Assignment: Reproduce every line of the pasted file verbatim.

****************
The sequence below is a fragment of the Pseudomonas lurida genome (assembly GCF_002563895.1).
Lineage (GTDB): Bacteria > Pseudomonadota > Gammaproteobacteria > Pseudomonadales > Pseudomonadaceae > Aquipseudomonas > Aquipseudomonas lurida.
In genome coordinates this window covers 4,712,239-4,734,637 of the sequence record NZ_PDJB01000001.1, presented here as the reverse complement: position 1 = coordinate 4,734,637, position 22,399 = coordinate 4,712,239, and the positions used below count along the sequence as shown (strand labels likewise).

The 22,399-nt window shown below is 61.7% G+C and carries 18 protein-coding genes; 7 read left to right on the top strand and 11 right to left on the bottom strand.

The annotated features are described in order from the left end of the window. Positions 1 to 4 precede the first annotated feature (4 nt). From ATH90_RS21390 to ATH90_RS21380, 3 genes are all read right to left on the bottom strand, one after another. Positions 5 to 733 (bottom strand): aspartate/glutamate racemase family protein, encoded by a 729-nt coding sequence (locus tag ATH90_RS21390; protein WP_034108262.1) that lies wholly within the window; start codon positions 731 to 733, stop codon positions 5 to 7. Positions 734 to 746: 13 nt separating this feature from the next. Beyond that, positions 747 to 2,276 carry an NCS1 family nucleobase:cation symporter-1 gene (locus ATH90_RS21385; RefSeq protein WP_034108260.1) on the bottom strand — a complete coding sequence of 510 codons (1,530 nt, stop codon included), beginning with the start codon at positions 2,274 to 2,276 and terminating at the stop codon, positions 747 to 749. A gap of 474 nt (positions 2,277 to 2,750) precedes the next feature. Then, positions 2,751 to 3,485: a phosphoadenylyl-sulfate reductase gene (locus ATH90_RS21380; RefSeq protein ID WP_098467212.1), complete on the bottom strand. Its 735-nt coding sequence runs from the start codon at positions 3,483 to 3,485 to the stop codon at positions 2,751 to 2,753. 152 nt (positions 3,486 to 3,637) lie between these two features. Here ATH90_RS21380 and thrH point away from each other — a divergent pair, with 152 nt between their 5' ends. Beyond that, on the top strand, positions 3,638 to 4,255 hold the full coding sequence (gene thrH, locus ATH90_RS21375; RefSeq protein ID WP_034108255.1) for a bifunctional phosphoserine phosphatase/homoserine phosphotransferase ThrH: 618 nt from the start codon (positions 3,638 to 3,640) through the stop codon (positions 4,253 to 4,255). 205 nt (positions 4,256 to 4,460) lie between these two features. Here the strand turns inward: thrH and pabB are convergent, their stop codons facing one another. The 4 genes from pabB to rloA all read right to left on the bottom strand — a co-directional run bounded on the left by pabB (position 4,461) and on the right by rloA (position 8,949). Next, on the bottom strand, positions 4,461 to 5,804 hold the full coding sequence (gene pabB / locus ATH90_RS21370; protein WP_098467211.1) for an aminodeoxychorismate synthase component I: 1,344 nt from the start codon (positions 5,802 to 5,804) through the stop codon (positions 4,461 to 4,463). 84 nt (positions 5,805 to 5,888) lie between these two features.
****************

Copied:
The sequence below is a fragment of the Pseudomonas lurida genome (assembly GCF_002563895.1).
Lineage (GTDB): Bacteria > Pseudomonadota > Gammaproteobacteria > Pseudomonadales > Pseudomonadaceae > Aquipseudomonas > Aquipseudomonas lurida.
In genome coordinates this window covers 4,712,239-4,734,637 of the sequence record NZ_PDJB01000001.1, presented here as the reverse complement: position 1 = coordinate 4,734,637, position 22,399 = coordinate 4,712,239, and the positions used below count along the sequence as shown (strand labels likewise).

The 22,399-nt window shown below is 61.7% G+C and carries 18 protein-coding genes; 7 read left to right on the top strand and 11 right to left on the bottom strand.

The annotated features are described in order from the left end of the window. Positions 1 to 4 precede the first annotated feature (4 nt). From ATH90_RS21390 to ATH90_RS21380, 3 genes are all read right to left on the bottom strand, one after another. Positions 5 to 733 (bottom strand): aspartate/glutamate racemase family protein, encoded by a 729-nt coding sequence (locus tag ATH90_RS21390; protein WP_034108262.1) that lies wholly within the window; start codon positions 731 to 733, stop codon positions 5 to 7. Positions 734 to 746: 13 nt separating this feature from the next. Beyond that, positions 747 to 2,276 carry an NCS1 family nucleobase:cation symporter-1 gene (locus ATH90_RS21385; RefSeq protein WP_034108260.1) on the bottom strand — a complete coding sequence of 510 codons (1,530 nt, stop codon included), beginning with the start codon at positions 2,274 to 2,276 and terminating at the stop codon, positions 747 to 749. A gap of 474 nt (positions 2,277 to 2,750) precedes the next feature. Then, positions 2,751 to 3,485: a phosphoadenylyl-sulfate reductase gene (locus ATH90_RS21380; RefSeq protein ID WP_098467212.1), complete on the bottom strand. Its 735-nt coding sequence runs from the start codon at positions 3,483 to 3,485 to the stop codon at positions 2,751 to 2,753. 152 nt (positions 3,486 to 3,637) lie between these two features. Here ATH90_RS21380 and thrH point away from each other — a divergent pair, with 152 nt between their 5' ends. Beyond that, on the top strand, positions 3,638 to 4,255 hold the full coding sequence (gene thrH, locus ATH90_RS21375; RefSeq protein ID WP_034108255.1) for a bifunctional phosphoserine phosphatase/homoserine phosphotransferase ThrH: 618 nt from the start codon (positions 3,638 to 3,640) through the stop codon (positions 4,253 to 4,255). 205 nt (positions 4,256 to 4,460) lie between these two features. Here the strand turns inward: thrH and pabB are convergent, their stop codons facing one another. The 4 genes from pabB to rloA all read right to left on the bottom strand — a co-directional run bounded on the left by pabB (position 4,461) and on the right by rloA (position 8,949). Next, on the bottom strand, positions 4,461 to 5,804 hold the full coding sequence (gene pabB / locus ATH90_RS21370; protein WP_098467211.1) for an aminodeoxychorismate synthase component I: 1,344 nt from the start codon (positions 5,802 to 5,804) through the stop codon (positions 4,461 to 4,463). 84 nt (positions 5,805 to 5,888) lie between these two features.